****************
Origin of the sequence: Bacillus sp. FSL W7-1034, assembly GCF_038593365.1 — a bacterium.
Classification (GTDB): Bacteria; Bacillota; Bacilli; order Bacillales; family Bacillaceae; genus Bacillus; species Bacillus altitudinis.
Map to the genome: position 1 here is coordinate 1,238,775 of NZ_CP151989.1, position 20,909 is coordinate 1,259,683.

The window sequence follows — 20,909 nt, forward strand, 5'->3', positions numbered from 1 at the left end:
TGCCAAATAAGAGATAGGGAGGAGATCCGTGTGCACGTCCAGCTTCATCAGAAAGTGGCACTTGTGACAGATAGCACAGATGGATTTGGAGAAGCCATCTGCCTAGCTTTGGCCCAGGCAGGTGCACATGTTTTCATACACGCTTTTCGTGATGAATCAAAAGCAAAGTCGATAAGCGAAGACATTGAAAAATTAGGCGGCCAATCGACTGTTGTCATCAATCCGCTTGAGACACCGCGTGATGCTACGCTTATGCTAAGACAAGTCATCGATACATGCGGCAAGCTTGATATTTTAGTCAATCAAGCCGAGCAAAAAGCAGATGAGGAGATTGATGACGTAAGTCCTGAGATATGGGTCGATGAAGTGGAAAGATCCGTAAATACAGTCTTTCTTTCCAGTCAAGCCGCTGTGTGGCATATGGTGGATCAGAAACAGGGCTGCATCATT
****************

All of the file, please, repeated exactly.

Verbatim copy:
Origin of the sequence: Bacillus sp. FSL W7-1034, assembly GCF_038593365.1 — a bacterium.
Classification (GTDB): Bacteria; Bacillota; Bacilli; order Bacillales; family Bacillaceae; genus Bacillus; species Bacillus altitudinis.
Map to the genome: position 1 here is coordinate 1,238,775 of NZ_CP151989.1, position 20,909 is coordinate 1,259,683.

The window sequence follows — 20,909 nt, forward strand, 5'->3', positions numbered from 1 at the left end:
TGCCAAATAAGAGATAGGGAGGAGATCCGTGTGCACGTCCAGCTTCATCAGAAAGTGGCACTTGTGACAGATAGCACAGATGGATTTGGAGAAGCCATCTGCCTAGCTTTGGCCCAGGCAGGTGCACATGTTTTCATACACGCTTTTCGTGATGAATCAAAAGCAAAGTCGATAAGCGAAGACATTGAAAAATTAGGCGGCCAATCGACTGTTGTCATCAATCCGCTTGAGACACCGCGTGATGCTACGCTTATGCTAAGACAAGTCATCGATACATGCGGCAAGCTTGATATTTTAGTCAATCAAGCCGAGCAAAAAGCAGATGAGGAGATTGATGACGTAAGTCCTGAGATATGGGTCGATGAAGTGGAAAGATCCGTAAATACAGTCTTTCTTTCCAGTCAAGCCGCTGTGTGGCATATGGTGGATCAGAAACAGGGCTGCATCATT